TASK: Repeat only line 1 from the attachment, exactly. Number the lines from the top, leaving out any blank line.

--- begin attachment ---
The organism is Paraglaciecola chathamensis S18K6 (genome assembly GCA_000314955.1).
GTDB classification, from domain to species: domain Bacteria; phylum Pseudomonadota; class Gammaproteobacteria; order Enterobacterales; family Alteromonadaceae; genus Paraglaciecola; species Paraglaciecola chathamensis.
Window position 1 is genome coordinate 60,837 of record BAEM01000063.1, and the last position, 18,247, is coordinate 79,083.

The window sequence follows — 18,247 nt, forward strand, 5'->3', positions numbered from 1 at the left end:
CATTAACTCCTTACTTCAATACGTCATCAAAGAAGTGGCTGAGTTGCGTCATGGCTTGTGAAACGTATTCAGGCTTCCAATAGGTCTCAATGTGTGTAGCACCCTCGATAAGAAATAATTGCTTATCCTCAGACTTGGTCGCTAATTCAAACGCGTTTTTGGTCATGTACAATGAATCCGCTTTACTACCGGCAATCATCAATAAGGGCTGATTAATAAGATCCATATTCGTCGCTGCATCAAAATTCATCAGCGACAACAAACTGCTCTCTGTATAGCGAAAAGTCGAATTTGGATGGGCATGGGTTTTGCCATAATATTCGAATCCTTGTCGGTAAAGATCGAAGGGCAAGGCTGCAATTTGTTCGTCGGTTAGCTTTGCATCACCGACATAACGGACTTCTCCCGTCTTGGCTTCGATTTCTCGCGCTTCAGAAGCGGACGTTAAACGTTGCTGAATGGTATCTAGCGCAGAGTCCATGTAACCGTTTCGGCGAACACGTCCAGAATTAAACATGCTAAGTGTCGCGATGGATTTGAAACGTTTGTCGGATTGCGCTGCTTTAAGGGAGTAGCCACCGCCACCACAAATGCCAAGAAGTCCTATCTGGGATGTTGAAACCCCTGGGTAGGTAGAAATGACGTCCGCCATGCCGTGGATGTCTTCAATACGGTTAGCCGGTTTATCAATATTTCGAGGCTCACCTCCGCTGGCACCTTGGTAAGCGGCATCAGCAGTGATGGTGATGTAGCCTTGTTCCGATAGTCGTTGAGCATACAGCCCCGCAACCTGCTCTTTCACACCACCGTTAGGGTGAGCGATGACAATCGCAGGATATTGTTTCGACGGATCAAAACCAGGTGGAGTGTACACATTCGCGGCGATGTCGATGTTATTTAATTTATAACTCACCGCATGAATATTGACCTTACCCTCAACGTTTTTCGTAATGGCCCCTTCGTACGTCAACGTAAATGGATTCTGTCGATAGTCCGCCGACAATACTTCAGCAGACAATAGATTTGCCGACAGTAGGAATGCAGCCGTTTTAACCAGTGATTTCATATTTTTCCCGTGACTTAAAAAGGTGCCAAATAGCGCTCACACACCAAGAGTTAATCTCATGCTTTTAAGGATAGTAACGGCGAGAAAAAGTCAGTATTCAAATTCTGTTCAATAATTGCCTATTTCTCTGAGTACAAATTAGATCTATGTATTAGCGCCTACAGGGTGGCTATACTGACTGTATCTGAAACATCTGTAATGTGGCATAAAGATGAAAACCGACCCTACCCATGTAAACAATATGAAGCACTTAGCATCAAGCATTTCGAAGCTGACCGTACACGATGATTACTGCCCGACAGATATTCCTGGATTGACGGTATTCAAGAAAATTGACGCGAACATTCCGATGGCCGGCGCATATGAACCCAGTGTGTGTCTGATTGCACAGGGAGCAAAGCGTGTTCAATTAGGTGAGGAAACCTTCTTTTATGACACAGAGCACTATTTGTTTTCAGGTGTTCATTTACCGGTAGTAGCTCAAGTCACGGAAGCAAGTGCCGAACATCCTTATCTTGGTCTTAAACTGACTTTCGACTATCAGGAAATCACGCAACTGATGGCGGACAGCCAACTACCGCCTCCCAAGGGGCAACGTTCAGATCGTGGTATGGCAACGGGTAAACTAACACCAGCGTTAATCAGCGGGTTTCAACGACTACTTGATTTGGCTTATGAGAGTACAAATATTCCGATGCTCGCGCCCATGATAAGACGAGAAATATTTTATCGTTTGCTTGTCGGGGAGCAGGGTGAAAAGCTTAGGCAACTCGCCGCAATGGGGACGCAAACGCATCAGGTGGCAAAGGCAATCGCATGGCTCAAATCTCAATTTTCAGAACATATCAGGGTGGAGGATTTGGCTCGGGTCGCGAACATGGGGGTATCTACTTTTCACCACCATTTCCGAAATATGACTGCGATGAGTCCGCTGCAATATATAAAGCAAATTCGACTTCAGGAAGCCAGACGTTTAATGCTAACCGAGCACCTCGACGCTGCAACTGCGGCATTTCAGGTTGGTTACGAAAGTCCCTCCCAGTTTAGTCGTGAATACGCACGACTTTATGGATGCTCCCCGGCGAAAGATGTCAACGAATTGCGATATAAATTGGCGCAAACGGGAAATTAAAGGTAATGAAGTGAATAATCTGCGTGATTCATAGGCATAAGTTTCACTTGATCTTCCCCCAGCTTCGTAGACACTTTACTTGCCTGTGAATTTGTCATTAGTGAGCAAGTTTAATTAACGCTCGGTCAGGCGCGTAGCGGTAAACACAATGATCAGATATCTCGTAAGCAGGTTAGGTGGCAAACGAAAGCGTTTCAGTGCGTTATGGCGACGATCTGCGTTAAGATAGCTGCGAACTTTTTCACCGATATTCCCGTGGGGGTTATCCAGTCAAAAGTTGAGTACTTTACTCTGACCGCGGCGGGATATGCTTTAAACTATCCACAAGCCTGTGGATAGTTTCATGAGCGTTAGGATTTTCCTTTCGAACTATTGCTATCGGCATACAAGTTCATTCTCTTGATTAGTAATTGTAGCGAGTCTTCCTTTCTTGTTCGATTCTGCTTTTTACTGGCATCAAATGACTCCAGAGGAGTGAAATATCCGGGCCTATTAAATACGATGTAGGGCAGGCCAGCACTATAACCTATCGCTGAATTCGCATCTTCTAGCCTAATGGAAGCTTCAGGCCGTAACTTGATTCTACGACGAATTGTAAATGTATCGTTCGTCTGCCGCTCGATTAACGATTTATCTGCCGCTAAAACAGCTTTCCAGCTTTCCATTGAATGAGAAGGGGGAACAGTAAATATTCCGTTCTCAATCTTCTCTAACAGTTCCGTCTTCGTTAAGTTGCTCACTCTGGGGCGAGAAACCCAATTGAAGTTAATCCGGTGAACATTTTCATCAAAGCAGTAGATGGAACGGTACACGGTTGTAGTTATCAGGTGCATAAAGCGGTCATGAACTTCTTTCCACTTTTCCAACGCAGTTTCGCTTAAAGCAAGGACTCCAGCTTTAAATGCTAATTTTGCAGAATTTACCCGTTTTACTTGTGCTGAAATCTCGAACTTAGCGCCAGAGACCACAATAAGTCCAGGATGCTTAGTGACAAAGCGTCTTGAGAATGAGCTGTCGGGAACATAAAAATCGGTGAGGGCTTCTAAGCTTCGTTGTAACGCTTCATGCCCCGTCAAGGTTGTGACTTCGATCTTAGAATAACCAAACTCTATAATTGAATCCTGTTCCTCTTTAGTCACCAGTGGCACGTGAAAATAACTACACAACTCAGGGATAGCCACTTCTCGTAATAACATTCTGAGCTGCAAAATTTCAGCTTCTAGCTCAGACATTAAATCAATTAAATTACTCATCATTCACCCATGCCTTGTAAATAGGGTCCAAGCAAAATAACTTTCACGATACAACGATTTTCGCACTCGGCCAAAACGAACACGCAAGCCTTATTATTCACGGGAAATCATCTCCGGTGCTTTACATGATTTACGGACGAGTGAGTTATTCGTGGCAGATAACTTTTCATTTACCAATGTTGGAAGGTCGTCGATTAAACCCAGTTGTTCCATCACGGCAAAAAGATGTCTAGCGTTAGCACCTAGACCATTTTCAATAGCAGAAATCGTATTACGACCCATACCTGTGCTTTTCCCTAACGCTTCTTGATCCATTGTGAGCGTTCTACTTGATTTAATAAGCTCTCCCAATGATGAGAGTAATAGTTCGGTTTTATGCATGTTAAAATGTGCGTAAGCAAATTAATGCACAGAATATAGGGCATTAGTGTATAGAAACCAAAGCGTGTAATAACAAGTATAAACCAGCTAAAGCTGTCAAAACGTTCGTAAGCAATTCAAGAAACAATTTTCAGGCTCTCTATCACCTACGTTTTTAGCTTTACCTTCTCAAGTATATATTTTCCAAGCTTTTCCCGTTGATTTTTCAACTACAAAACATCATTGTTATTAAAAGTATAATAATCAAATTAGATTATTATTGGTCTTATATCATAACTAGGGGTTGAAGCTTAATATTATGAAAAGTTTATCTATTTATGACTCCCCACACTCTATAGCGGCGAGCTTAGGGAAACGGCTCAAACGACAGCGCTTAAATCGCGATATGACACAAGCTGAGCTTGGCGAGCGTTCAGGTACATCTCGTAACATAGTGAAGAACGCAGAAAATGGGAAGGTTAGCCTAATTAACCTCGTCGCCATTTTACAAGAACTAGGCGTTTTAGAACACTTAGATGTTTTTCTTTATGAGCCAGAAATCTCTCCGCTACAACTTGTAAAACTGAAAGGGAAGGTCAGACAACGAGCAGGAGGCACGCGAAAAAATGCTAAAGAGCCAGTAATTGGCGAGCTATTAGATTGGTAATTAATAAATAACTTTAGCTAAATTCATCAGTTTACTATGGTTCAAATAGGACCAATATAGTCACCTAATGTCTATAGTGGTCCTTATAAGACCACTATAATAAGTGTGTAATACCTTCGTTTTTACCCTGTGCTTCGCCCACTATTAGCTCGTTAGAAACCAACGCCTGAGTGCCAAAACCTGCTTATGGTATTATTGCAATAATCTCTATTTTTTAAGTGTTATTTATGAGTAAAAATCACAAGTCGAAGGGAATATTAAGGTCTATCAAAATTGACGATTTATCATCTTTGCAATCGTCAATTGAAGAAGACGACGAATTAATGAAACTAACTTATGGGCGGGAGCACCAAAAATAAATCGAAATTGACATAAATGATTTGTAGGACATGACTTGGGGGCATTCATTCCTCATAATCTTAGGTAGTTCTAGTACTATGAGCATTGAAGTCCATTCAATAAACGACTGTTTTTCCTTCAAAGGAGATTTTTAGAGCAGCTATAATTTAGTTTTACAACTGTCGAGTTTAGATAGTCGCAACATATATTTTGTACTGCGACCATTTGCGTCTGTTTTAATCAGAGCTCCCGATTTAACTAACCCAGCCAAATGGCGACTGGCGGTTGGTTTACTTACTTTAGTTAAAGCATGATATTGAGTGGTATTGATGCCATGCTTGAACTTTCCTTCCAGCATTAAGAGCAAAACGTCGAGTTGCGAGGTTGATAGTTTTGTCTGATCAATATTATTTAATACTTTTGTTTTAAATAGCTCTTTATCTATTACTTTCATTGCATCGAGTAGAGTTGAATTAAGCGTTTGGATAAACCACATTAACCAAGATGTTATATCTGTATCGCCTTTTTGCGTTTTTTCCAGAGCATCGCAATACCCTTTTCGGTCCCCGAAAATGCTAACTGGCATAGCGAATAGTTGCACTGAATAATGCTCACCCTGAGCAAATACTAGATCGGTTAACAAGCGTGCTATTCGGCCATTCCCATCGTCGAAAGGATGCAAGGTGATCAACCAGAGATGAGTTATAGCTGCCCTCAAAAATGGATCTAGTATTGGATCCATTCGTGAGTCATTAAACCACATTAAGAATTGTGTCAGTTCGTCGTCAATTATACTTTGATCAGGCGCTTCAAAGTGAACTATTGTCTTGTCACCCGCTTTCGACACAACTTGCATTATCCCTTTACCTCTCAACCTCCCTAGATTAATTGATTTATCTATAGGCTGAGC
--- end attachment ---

The organism is Paraglaciecola chathamensis S18K6 (genome assembly GCA_000314955.1).